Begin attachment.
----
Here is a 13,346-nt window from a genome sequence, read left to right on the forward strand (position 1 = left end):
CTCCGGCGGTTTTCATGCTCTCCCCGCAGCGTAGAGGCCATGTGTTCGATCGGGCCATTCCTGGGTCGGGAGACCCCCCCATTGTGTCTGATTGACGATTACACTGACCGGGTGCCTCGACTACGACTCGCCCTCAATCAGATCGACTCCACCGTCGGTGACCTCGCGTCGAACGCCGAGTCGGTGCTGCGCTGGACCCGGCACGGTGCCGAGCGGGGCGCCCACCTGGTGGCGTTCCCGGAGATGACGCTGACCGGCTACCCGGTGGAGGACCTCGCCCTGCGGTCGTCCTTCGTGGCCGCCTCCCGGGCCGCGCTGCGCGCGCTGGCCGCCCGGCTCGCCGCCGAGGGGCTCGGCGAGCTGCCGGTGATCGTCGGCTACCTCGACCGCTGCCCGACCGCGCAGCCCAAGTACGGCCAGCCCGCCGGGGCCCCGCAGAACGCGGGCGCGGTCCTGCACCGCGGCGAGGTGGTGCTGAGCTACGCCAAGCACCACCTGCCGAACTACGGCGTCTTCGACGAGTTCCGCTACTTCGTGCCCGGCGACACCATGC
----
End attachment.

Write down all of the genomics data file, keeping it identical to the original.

Here is a 13,346-nt window from a genome sequence, read left to right on the forward strand (position 1 = left end):
CTCCGGCGGTTTTCATGCTCTCCCCGCAGCGTAGAGGCCATGTGTTCGATCGGGCCATTCCTGGGTCGGGAGACCCCCCCATTGTGTCTGATTGACGATTACACTGACCGGGTGCCTCGACTACGACTCGCCCTCAATCAGATCGACTCCACCGTCGGTGACCTCGCGTCGAACGCCGAGTCGGTGCTGCGCTGGACCCGGCACGGTGCCGAGCGGGGCGCCCACCTGGTGGCGTTCCCGGAGATGACGCTGACCGGCTACCCGGTGGAGGACCTCGCCCTGCGGTCGTCCTTCGTGGCCGCCTCCCGGGCCGCGCTGCGCGCGCTGGCCGCCCGGCTCGCCGCCGAGGGGCTCGGCGAGCTGCCGGTGATCGTCGGCTACCTCGACCGCTGCCCGACCGCGCAGCCCAAGTACGGCCAGCCCGCCGGGGCCCCGCAGAACGCGGGCGCGGTCCTGCACCGCGGCGAGGTGGTGCTGAGCTACGCCAAGCACCACCTGCCGAACTACGGCGTCTTCGACGAGTTCCGCTACTTCGTGCCCGGCGACACCATGC